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New York Times

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High School Musical Actors Envision Being Rising Stars

http://www.nytimes.com/2009/03/15/nyregion/new-jersey/15papernj.html?pagewanted=1&_r=2&sq=katya stepanov&st=cse&scp=1

KATYA STEPANOV is measuring the remaining days of her senior year in high school the way a lot of other 17-year-olds do, in a series of envelopes.

Any day now, Ms. Stepanov, an aspiring actress, will arrive home to a letter of rejection or acceptance from the Boston Conservatory, one of the handful of colleges she applied to.

On March 26, while battling opening-night jitters to play the role of Miss Dorothy in Fair Lawn High Schools spring musical, Thoroughly Modern Millie, she will also be on pins and needles knowing that she is supposed to receive a letter the next day from Carnegie Mellon University, her No. 1 college pick.

Then, on June 16, what she considers the most important envelope of all will arrive. This one, though, will not be delivered to her home in Fair Lawn, and its contents will be revealed not just in front of her parents but before a roomful of about 1,200 people in Millburn, on the main stage of the Paper Mill Playhouse during its annual Rising Star Awards ceremony.

If its message reads the way she hopes it will, Ms. Stepanov will be named best supporting actress for her turn as Miss Dorothy.

March madness a term school theater directors often use to describe the frenzied preparation for spring productions, which typically take place over three or four nights in March or April has not yet dissipated. At schools like Fair Lawn, whose show will run March 26 to 29, it is in full swing.

Fair Lawn, one of only two schools to win the award for best overall production two times, has a reputation to uphold. So do Gil St. Bernards, a private school in Gladstone and last years winner for best overall production; Summit High; Cranford High; Union High; Hoboken High and a handful of others that typically earn multiple nominations.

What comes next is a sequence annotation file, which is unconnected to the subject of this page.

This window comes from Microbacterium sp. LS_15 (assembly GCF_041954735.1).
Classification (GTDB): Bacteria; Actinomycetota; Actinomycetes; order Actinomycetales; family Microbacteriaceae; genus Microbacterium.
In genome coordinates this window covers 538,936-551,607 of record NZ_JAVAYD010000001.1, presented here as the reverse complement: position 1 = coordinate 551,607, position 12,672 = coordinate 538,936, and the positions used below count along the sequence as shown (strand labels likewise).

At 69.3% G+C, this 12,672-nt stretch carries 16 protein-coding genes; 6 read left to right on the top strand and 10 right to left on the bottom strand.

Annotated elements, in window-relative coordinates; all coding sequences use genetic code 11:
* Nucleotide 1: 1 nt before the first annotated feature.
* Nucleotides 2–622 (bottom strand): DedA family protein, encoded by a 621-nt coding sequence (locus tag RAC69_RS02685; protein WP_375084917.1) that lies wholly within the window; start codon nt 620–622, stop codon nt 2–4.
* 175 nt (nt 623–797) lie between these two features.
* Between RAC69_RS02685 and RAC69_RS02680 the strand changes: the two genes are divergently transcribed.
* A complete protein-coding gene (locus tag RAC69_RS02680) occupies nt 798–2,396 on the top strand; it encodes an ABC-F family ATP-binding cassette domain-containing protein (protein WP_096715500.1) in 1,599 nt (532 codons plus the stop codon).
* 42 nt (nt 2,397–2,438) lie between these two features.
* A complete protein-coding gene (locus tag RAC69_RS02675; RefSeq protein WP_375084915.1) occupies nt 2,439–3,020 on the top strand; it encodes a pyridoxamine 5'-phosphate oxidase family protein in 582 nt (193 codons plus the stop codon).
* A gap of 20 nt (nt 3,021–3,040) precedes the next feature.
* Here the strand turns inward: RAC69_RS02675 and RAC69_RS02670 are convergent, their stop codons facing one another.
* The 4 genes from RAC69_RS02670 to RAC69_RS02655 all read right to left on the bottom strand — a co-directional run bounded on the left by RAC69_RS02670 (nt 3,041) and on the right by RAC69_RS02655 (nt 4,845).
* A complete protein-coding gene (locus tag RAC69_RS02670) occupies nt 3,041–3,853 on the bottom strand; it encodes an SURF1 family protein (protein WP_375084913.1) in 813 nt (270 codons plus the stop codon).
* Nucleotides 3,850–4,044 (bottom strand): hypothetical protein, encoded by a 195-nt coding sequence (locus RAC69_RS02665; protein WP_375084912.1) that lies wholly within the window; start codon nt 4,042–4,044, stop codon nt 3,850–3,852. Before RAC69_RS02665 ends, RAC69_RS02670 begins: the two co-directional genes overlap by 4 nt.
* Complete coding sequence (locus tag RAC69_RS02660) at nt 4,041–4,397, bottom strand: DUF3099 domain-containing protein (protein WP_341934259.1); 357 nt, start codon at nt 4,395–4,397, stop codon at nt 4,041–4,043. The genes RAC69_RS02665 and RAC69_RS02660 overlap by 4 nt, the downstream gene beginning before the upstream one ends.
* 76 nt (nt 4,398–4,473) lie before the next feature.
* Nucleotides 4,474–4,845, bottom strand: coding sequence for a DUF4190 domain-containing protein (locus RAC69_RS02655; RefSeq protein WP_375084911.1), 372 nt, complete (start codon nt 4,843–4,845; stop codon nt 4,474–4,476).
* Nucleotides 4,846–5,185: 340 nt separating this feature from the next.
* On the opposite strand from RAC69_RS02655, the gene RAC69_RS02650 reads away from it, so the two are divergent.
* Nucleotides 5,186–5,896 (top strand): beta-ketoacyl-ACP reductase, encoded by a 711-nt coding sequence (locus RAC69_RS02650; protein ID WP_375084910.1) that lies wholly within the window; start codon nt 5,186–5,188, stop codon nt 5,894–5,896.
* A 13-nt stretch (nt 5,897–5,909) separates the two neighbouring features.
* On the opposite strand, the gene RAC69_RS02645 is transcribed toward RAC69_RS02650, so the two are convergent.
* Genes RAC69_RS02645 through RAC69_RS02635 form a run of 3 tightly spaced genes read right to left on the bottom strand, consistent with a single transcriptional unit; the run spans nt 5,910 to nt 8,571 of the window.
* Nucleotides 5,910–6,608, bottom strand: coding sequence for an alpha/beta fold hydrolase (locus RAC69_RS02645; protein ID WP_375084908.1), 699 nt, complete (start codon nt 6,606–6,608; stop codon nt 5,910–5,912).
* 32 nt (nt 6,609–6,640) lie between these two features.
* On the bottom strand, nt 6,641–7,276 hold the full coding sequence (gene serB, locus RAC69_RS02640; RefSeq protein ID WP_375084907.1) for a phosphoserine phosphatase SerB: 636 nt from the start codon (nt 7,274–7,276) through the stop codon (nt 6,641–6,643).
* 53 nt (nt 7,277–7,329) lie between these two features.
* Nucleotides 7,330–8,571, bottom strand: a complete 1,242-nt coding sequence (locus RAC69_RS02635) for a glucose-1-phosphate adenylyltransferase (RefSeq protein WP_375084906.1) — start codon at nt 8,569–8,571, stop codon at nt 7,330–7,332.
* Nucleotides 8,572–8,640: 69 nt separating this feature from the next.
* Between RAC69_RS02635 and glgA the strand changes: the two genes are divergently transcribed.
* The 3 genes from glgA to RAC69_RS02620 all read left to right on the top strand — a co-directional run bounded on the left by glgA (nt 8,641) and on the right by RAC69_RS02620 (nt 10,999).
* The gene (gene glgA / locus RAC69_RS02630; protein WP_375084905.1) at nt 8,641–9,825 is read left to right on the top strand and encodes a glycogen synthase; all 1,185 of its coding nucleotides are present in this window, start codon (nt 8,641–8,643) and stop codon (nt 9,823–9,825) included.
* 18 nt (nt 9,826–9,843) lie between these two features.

Being among the winners of the Rising Star Awards may seem inconsequential to those who dont spend much time in high school theater departments, Ms. Stepanov said. But to those who do, the awards inspire genuine awe.

Its like winning a Tony while youre still in high school, she said recently from the Fair Lawn High School auditorium, where a cluster of teenagers practiced the opening number of Millie during what would stretch to a six-hour rehearsal.

As far as putting it on your résumé, its huge, she added. Everybody in college theater departments knows Paper Mill about these awards and their reputation for finding talent. Its like a ticket to do anything you want in theater. People look at you differently once you win.

In its 13-year history, the statewide Rising Star program has helped discover performers like Anne Hathaway. Its contestants may be amateurs, but they are judged by professional standards: starting every year in February, a team of 65 theater professionals canvasses roughly 110 high schools to take in performances. Each school gets four independent evaluations in 16 categories, ranging from overall production to lighting to costuming to direction; budgets are factored in to try to level the playing field for poorer schools competing against affluent ones. In addition to recognition, $60,000 in scholarship money is handed out.